Discussion and conclusions

Here, we report an auxotrophy for thiamine in the endophytic fungus S. indica and how this thiamine requirement can be satisfied by B. subtilis. We show that S. indica growth in thiamine-free medium cannot be supported by any other vitamin or relevant organic and amino acid, but can be restored when co-cultured with B. subtilis or with its liquid culture supernatant. While these co-culturing experiments identified additional metabolic interactions between these two species, they support a primary and successful auxotrophic interaction between the two organisms.

The presented experimental findings on thiamine auxotrophy are supported by bioinformatics analyses, showing that S. indica and its close relative S. vermifera lack the key thiamine biosynthetic genes THI5, THI6, and THI20, and only contain a truncated version of the THI4 gene. Instead, both organisms possess gene homologs encoding for proteins involved in the efficient transport of thiamine and its conversion into an active form (THI7, PHO3, and THI80, respectively). A phylogenetic analysis shows that these genetic patterns are not unique to these two species, but also not widespread, indicating that loss of thiamine biosynthesis can be related to their ecology and life style (both species are general plant colonizers [31]. Within an environment where thiamine is readily available, it is indeed possible that thiamine biosynthesis is lost due to enzymatic costs. In particular, the protein product of THI4 is shown to undergo only a single turnover before requiring re-synthesis, a so-called “suicide enzyme” [61]. Due to this potential high cost, loss of THI4-related thiamine biosynthesis might be adaptive under circumstances where thiamine can be acquired from the environment [48]. In both S. indica and its close relative S. vermifera genome there is only a truncated THI4 gene (11% coverage against THI4 sequence in S. cerevisiae), and it is possible that this gene relates only to the known additional function in mitochondrial DNA repair [46, 61] rather than thiamine biosynthesis (as the other thiamine biosynthesis THI5, THI6, and THI20 are absent).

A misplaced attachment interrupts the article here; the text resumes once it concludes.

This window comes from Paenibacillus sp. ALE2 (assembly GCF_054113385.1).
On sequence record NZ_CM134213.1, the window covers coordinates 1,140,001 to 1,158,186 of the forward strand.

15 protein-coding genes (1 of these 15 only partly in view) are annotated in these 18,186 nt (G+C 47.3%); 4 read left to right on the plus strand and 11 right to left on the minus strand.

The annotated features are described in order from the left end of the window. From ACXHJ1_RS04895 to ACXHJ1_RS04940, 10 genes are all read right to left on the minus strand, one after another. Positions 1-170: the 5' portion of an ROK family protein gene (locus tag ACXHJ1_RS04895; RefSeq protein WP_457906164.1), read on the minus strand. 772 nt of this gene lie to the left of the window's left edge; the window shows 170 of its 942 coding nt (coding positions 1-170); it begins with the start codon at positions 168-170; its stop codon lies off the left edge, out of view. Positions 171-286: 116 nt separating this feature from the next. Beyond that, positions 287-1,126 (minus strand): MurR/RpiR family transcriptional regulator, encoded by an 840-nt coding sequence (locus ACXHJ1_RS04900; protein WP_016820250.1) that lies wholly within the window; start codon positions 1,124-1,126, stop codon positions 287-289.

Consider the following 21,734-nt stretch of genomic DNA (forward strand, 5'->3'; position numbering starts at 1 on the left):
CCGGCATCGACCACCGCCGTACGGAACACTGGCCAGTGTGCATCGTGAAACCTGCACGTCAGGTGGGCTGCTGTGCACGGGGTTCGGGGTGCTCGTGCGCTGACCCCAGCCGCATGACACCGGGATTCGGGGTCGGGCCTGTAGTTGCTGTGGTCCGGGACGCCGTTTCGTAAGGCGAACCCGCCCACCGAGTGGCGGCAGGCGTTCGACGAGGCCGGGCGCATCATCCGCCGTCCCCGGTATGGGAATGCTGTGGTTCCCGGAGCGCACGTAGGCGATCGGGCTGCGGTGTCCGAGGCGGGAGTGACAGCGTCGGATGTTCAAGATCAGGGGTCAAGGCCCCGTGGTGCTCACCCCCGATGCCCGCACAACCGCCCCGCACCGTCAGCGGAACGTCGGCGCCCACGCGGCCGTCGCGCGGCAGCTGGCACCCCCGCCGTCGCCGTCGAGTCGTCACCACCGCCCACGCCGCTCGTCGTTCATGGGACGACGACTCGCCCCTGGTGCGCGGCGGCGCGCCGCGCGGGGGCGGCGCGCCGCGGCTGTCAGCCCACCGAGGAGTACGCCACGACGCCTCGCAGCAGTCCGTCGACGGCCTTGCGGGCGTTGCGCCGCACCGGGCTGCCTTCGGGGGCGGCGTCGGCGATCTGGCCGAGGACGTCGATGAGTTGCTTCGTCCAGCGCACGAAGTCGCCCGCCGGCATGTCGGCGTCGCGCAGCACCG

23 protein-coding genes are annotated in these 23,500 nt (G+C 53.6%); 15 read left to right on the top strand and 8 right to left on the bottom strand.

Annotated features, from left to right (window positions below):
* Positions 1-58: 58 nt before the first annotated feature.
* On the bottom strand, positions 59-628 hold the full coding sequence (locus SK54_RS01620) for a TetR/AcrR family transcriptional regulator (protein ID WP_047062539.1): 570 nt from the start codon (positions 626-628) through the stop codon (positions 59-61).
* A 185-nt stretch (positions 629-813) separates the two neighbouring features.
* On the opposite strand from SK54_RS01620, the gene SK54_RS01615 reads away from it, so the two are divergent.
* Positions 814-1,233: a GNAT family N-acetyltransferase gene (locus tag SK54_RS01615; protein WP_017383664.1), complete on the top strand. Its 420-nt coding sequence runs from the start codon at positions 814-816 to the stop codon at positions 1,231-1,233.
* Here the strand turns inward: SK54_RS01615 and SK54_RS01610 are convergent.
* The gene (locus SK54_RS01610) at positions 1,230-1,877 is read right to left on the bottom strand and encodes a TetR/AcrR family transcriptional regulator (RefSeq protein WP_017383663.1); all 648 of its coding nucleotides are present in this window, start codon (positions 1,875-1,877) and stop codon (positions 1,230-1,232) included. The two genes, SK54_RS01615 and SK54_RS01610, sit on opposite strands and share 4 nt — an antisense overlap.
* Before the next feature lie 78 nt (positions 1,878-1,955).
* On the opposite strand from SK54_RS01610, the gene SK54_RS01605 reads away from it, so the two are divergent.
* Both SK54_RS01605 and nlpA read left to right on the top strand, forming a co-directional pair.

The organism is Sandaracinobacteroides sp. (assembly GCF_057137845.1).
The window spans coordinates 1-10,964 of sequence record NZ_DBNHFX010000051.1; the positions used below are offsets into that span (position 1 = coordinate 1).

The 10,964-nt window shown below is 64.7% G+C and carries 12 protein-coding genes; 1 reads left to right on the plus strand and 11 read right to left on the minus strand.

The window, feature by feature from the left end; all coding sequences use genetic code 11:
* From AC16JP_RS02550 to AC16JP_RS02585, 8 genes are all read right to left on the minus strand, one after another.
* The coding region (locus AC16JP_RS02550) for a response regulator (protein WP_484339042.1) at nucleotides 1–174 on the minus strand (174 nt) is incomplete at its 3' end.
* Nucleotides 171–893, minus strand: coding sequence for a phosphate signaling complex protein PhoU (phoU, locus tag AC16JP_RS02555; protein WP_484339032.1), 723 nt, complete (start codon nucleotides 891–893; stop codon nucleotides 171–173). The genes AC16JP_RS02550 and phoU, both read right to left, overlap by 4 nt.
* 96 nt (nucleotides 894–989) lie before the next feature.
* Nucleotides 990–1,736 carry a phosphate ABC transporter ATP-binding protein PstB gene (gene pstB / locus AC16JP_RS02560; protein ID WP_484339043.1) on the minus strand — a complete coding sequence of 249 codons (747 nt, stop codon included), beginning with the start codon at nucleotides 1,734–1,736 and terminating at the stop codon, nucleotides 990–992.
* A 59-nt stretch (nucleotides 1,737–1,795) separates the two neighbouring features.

Interestingly, we found that the auxotrophic interaction between S. indica and B. subtilis can only be achieved under conditions where the inoculation (and germination) of the two species is separated in time or space. This finding adds to an array of recent studies demonstrating the importance of spatiotemporal organization for the emergence and maintenances of metabolic interactions in microbial and other systems [15, 20,21,22,23]. In general, such effects can emerge from a multitude of factors including competition for local resources, spatial factors such as mixing and physical contact, or changes in ecological conditions caused by species' activities. While a detailed elimination of each possible factor might be difficult in specific cases, our findings suggest that in the case of S. indica and B. subtilis, oxygen depletion by a growing B. subtilis colony can cause inhibition of S. indica seed germination, and result in the failure of any auxotrophic interaction from establishing. Observations on oxygen depletion in growing bacterial colonies has been made before [24, 25, 59], as well as the idea that changing micro-environment conditions can influence the establishment and maintenance of microbial interactions [10, 15, 23, 62, 63].

Emerging studies have revealed the extent and importance of metabolic interactions within co-cultures and larger microbial communities using metabolomics approaches [9, 10, 63]. In the presented study, we focused on characterizing the co-culture dynamics given the primary auxotrophic interaction via thiamine. We have also used a targeted metabolomics approach to identify additional metabolic interactions, involving key organic and amino acids related to primary metabolism (in particular the TCA cycle). These additional interactions hint to the role of overflow fluxes from central metabolism in creating new or additional metabolic interactions that can operate on top of auxotrophic interactions. It is also possible that these different types of interactions can facilitate each other’s emergence and stabilization. For example, in the case of thiamine auxotrophy, limitations in thiamine levels can decrease the rates of pyruvate and α-ketoglutarate processing through the TCA cycle, leading to diversion into amino acids such as glutamic acid, glutamine, alanine, and glycine (see Supplementary Information; Figure S3), which can then create new metabolic interactions. Thus, overflow metabolism and its relation to the availability of electron acceptors or co-factors could provide a conceptual framework to understand and study microbial interactions [64, 65]. This view is also supported by recent studies indicating the role of both carbon and nitrogen overflows in the establishment of metabolic interactions [23, 63, 66].